We also invite you to become a GMO Insider by signing up for our e-alerts about GMOs or by connecting to us on Facebook.

If you have any questions about GMOs or comments about how some of these ingredients are at high risk of being a GMO, please leave a comment below!




  • Pamela Joy

    July 2, 2013 at 11:45 am

    I Do not want GMO’s in my food! I would at least want them labled so I can choose not to eat them and I would like a choice not to eat them. I love Cheerios and I would like a non GMO Cheerios to choose. If you make one for Europe why can’t you make one for us in the USA?

    • Rosanne

      July 2, 2013 at 4:59 pm

      I for one want to know what I’am eating. Please at the very least start labeling your product for GMO’s!

    • Leslie

      September 26, 2013 at 1:12 pm

      Exactly! I don’t understand why GM can make non-GMO foods for countries that ban GMO-laced foods, but refuse to offer the option here in the US. I have family in Spain; perhaps I should starting asking them to ship me multi grain Cheerios… I like to eat them, but not at the risk of putting GMOs in my body. At the very least GM, LABEL your food that contain GMOs and allow the consumer to make an educated purchase!

  • Brent Williams

    July 2, 2013 at 11:28 pm

    It sickens me to discover so many foods are at risk of being contaminated. Something as seemingly harmless as eating a bowl of cereal could be introducing GMOs into my body without my knowledge. Truth is, I don’t trust the safety of consuming genetically modified foods. No more cheerios until these GMOs are surely out of the American diet. As it is well known, Europe has this luxury, so I except the same courtesy.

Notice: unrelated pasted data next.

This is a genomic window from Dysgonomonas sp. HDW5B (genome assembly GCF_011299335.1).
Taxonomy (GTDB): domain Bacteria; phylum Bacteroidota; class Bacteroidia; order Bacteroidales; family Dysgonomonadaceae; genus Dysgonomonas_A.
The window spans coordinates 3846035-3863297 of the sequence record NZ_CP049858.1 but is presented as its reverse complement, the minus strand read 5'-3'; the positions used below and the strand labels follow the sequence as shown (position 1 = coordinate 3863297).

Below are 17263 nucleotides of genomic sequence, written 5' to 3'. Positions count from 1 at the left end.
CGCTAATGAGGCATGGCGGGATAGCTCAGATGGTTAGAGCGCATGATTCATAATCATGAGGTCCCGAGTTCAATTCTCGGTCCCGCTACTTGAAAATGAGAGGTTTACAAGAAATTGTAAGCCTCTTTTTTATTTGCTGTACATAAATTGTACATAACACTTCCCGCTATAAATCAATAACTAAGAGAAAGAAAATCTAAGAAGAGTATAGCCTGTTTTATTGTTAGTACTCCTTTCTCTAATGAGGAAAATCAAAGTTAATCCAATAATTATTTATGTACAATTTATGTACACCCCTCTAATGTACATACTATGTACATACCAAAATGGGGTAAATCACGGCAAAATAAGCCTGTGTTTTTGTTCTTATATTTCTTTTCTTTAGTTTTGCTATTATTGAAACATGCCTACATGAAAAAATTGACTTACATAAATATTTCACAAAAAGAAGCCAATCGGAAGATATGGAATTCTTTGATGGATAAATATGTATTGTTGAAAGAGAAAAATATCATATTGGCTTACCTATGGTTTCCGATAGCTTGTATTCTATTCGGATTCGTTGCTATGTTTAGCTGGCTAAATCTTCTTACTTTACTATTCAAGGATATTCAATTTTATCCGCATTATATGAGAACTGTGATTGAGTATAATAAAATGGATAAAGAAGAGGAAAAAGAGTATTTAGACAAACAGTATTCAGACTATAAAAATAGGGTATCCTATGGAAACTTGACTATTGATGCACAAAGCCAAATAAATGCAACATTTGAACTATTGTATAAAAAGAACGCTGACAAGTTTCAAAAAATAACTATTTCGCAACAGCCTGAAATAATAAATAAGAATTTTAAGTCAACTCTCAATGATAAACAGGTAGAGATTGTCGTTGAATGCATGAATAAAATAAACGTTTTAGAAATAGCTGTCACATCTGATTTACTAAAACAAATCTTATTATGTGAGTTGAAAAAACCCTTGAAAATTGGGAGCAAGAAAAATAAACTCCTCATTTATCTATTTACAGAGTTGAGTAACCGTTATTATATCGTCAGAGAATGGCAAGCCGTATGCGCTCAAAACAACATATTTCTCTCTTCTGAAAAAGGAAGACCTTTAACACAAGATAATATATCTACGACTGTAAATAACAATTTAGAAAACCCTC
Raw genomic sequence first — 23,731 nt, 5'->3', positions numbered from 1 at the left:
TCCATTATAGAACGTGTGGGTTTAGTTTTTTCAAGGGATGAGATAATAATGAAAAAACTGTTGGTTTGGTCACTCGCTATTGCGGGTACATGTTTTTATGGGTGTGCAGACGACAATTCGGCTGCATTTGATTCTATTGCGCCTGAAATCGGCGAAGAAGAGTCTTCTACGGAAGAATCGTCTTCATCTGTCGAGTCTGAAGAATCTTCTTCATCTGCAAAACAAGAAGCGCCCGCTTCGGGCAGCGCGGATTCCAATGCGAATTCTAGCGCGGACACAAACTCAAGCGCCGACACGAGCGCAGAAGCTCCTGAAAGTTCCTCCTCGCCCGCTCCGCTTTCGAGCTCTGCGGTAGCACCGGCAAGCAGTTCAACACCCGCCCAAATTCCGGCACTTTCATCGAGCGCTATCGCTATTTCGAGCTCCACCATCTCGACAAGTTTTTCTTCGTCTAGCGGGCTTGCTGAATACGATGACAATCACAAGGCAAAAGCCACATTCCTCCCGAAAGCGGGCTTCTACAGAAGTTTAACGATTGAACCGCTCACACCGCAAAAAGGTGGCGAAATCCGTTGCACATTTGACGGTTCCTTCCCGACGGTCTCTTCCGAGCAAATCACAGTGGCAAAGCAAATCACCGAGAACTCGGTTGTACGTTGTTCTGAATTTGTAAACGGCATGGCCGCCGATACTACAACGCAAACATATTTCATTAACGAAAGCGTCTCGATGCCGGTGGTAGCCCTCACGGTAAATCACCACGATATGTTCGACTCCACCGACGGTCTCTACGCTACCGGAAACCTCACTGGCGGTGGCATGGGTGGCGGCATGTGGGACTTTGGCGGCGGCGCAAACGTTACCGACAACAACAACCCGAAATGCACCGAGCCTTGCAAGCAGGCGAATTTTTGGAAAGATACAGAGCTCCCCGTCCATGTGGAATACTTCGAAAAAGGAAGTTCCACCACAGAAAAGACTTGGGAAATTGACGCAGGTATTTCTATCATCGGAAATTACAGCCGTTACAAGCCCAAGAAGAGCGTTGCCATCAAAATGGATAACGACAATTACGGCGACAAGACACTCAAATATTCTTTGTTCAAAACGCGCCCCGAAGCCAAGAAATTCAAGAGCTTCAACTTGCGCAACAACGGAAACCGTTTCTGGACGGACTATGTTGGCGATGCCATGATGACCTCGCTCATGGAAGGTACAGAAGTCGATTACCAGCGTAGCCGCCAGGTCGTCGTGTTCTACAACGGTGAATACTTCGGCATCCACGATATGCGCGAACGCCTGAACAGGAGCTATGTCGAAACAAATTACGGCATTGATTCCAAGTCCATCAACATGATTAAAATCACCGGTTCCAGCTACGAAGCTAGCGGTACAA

• Michelle

    July 4, 2013 at 1:37 pm

    I have stopped buying all General Mills Cereals (which I used to only buy)and look for the Non-GMO label on most things I buy now. Thanks for keeping us informed.

    • Shireen Karimi

      July 10, 2013 at 2:18 pm

      Thank you, Michelle, for thanking us. 🙂 I’m glad we can help.

  • Joycerine Clark

    July 7, 2013 at 12:51 am

    I loved Cheerios but now I will have to start eating some other kind of cold breakfast cereal. Please look into changing your ingredients. I would love to have my Cheerios back healthy for us consumers. Thanking you in advance.

  • Tyler

    August 7, 2013 at 10:39 pm

    I don’t understand the anti-GMO crowd. No research have some it to be harmful. It seems to me a bunch of people think they know what they are talking about, when in fact they have not got a clue.

  • Patty

    August 9, 2013 at 9:18 am

    I’m very concerned after reading this, this cereal I give my 6 year old daughter for breakfast almost every single day!!! thinking that it was a healthy option!! and it is nothing but garbage. Thanks for the info.

    • Corinne Molz

      August 14, 2013 at 3:23 pm

      No problem Patty! We’re happy we could help you and your family pick healthy options!

  • Jeanette Monthye

    October 4, 2013 at 8:45 pm

    My daughter alerted me to the problems with my favorite cereal. I will not be buying Cheerios until General Mills fixes this staple of a lot of families. I will be talking to all my friends about this as I am sure they are not aware of the dietary faults in GM products.

  • Kathleen

    December 27, 2013 at 7:06 am

    You provide a lot of information, but do not list your sources. Where did you find your information?

  • Tyler

    February 10, 2014 at 10:02 am

    Please do your own research on this subject. Do not buy in to the paranoia propaganda until you are completely informed from both sides of the subject. Without GMOs you would not have your modern medicine.
    I suppose, you could just start your own garden, get your own livestock, and only come out at night…because again, I hear the sun can cause cancer too. Don’t want to take any chances.

    • Michelle Kim

      February 11, 2014 at 10:08 am

      Thanks for your feedback, Tyler! GMO Inside works to educate consumers about the negative environmental, social, and health-related impacts of genetically modified foods. Our concern stems from increased herbicide use on GMO crops that pollutes soil and water resources, the increased incidence of superweeds due to herbicide resistance, and the corporate-controlled seed supply and limited benefits to farmers. Also, since GMOs were commercialized in the mid-90s, there have not been enough independent, long-term studies to ensure safety of GM-foods. Please feel free to read more at our info page:

  • Brent

    February 12, 2014 at 12:54 pm